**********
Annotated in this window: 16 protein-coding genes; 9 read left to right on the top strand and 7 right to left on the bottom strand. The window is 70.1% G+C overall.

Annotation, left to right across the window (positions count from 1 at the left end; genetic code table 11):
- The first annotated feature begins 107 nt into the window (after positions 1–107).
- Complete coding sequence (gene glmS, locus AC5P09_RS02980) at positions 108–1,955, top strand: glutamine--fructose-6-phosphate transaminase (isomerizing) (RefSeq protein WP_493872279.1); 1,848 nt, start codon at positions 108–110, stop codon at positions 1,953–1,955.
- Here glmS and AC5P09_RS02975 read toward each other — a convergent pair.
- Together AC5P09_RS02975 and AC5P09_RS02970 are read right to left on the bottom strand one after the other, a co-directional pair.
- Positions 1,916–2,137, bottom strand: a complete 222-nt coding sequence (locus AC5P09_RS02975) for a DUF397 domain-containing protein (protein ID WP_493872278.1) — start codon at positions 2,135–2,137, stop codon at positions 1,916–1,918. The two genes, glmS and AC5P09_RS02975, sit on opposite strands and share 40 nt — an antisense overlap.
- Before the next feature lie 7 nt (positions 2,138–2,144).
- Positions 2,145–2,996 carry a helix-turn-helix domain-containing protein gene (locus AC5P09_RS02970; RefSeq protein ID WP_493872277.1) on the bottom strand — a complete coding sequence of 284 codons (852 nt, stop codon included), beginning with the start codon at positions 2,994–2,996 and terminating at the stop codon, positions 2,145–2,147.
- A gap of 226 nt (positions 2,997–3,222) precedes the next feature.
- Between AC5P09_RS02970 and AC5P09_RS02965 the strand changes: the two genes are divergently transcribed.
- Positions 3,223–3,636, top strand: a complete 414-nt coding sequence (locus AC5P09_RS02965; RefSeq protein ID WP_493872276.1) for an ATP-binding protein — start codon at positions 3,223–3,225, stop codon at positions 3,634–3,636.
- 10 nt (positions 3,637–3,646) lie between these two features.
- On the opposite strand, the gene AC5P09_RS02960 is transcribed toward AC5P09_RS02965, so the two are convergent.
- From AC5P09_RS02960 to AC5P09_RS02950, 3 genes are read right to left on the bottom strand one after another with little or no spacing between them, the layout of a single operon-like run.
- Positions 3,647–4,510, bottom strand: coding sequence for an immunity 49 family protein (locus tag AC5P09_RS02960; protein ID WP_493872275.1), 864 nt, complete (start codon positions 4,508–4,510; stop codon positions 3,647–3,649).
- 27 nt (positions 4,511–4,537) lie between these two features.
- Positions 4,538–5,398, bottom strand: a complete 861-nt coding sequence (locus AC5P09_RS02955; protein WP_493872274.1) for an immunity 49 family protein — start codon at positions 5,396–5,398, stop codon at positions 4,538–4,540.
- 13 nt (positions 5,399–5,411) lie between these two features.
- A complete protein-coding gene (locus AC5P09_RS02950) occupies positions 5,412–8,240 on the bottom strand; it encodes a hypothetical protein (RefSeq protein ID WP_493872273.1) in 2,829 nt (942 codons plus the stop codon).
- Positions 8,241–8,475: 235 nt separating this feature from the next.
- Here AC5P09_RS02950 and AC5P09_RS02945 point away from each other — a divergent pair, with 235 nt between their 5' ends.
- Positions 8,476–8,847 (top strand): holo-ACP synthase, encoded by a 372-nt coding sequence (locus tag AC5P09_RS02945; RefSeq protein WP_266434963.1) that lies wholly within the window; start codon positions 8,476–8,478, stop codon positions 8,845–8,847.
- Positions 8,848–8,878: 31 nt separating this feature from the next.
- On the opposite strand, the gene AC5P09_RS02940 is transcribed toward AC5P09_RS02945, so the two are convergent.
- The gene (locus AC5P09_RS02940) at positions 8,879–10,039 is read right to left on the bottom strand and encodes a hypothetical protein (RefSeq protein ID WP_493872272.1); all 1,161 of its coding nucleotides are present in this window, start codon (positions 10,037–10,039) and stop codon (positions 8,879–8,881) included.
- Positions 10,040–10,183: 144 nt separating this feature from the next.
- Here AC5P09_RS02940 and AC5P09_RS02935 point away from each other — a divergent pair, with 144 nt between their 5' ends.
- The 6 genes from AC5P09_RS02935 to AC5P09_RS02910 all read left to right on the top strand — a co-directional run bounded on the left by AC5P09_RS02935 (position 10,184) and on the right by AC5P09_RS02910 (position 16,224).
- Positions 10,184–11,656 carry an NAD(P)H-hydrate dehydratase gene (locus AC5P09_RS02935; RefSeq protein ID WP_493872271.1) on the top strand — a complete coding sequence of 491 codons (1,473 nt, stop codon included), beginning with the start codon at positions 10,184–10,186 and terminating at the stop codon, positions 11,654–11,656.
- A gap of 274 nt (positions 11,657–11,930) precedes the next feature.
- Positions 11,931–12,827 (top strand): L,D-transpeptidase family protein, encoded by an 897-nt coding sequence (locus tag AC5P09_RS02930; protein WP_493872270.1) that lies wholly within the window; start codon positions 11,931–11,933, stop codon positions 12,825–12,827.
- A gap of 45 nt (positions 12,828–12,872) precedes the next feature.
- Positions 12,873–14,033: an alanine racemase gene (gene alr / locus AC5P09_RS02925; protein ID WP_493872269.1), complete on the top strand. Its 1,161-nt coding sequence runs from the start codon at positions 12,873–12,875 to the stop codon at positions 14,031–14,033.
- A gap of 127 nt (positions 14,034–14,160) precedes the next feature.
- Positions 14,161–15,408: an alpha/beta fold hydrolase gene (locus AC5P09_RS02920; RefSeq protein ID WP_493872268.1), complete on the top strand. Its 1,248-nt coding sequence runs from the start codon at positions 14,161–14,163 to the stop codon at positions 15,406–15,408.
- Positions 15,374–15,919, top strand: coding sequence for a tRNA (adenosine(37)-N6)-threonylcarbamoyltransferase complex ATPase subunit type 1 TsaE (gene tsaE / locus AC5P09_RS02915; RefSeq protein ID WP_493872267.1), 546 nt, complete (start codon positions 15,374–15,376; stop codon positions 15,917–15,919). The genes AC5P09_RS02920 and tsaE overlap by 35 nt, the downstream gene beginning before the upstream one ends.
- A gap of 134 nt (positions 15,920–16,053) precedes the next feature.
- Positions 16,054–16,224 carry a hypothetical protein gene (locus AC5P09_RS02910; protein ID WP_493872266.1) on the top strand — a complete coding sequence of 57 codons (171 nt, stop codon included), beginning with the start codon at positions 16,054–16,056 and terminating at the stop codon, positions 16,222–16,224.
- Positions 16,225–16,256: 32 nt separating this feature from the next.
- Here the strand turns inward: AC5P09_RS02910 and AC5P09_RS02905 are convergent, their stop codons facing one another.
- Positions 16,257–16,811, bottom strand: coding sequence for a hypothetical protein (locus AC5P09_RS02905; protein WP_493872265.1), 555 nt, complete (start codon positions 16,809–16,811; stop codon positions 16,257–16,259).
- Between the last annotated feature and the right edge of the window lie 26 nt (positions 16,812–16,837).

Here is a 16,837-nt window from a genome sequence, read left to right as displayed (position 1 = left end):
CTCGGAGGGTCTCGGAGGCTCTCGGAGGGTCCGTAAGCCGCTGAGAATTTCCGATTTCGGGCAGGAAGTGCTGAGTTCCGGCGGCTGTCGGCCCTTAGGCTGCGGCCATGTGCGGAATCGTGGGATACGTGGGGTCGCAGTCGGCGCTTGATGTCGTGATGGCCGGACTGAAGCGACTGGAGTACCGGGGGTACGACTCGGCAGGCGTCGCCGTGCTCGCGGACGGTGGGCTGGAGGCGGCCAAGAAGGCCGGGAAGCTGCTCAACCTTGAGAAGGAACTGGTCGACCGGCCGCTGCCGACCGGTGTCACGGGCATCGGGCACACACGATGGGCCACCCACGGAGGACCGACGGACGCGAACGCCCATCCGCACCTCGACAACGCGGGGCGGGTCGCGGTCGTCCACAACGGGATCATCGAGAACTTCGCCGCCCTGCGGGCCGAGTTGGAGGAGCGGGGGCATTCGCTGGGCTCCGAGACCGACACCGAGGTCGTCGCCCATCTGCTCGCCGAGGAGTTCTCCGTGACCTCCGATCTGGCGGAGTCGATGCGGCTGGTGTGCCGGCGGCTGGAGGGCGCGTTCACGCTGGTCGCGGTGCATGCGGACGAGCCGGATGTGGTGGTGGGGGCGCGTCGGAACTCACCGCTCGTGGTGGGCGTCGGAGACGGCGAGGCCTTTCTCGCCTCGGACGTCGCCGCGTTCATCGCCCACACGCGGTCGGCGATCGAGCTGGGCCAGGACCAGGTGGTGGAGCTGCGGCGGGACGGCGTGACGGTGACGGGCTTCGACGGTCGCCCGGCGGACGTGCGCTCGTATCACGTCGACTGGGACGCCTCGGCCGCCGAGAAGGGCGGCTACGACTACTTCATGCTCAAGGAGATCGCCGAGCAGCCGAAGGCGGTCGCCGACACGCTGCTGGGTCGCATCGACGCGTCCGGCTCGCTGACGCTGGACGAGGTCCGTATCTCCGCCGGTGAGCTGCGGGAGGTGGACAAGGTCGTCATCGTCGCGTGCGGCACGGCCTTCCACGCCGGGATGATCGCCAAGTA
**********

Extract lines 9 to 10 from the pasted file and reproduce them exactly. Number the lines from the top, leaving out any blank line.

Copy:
- Positions 2,145–2,996 carry a helix-turn-helix domain-containing protein gene (locus AC5P09_RS02970; RefSeq protein ID WP_493872277.1) on the bottom strand — a complete coding sequence of 284 codons (852 nt, stop codon included), beginning with the start codon at positions 2,994–2,996 and terminating at the stop codon, positions 2,145–2,147.
- A gap of 226 nt (positions 2,997–3,222) precedes the next feature.